2.3. Aerobic Mesophilic Plate Count and Aerobic Psychrotrophic Plate Count

Laboratory analyses to enumarate of aerobic mesophilic plate count and psychrotrophic plate count were performed in accordance with the ISO 4833-1:2003 standard [30] and ISO 17410:2001 [31], respectively.

2.4. Enumeration of Yeasts and Moulds

Laboratory analyses to enumarate of yeasts and moulds were performed in accordance with the ISO 7954:1987 standard [32].

2.5. Enumeration of Coliforms and Escherichia coli

Samples were prepared as described above. Homogenate or the rinse fluid was prepared using BPW. For each selected dilution, 0.1 ml of sample was spread-plated onto brilliance E. coli/coliform agar (Oxoid, Cambridge, UK). The plates were incubated at 37 °C for 24 h, following which, the number of pink (coliform) and purple (presumptive E. coli) colonies was counted [33]. Identification of E. coli was carried out with IMVIC tests [34].

2.6. Isolation of E. coli O157:H7

Samples were prepared as described above. Homogenate or the rinse fluid was prepared using BPW. Laboratory analyses to detect of E. coli O157:H7 were performed in accordance with the ISO 16654:2001 standard [35)].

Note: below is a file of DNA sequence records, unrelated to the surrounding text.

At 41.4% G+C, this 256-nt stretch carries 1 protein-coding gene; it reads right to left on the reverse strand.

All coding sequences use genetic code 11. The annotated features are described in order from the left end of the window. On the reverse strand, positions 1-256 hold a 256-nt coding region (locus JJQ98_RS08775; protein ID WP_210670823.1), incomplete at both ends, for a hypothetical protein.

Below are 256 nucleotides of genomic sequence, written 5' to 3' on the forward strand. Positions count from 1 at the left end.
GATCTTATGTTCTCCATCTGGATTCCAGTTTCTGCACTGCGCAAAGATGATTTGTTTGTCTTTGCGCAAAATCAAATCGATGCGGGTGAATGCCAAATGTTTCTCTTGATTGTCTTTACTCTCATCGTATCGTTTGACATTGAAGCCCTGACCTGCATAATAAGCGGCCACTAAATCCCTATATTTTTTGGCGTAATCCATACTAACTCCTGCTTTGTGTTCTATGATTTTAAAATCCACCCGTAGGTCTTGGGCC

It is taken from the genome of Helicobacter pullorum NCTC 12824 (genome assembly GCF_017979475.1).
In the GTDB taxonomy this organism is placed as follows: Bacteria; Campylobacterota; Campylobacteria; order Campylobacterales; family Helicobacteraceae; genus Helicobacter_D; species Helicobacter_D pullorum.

2.7. Isolation of Salmonella Spp

Samples were prepared as described above. Laboratory analyses to detect of Salmonella spp. were performed in accordance with the ISO 6579:2002 standard [36].

2.8. Isolation of Listeria monocytogenes

Samples were prepared as described above. Laboratory analyses to detect of L. monocytogenes were performed in accordance with the ISO 11290 method [37].

2.9. Isolation and Confirmation of Thermotolerant Campylobacter spp

Laboratory analyses to detect thermotolerant Campylobacter spp. were performed in accordance with the ISO 10272-1:2006 standard (qualitative analysis) [38]. To confirm suspect isolates polymerase chain reaction (PCR) methods [39] and a commercially available real-time PCR kit (Taq Man Campylobacter spp. Kit, AB Applied Biosystems) were applied. For quality control, the C. jejuni ATCC 33560 reference strain was used.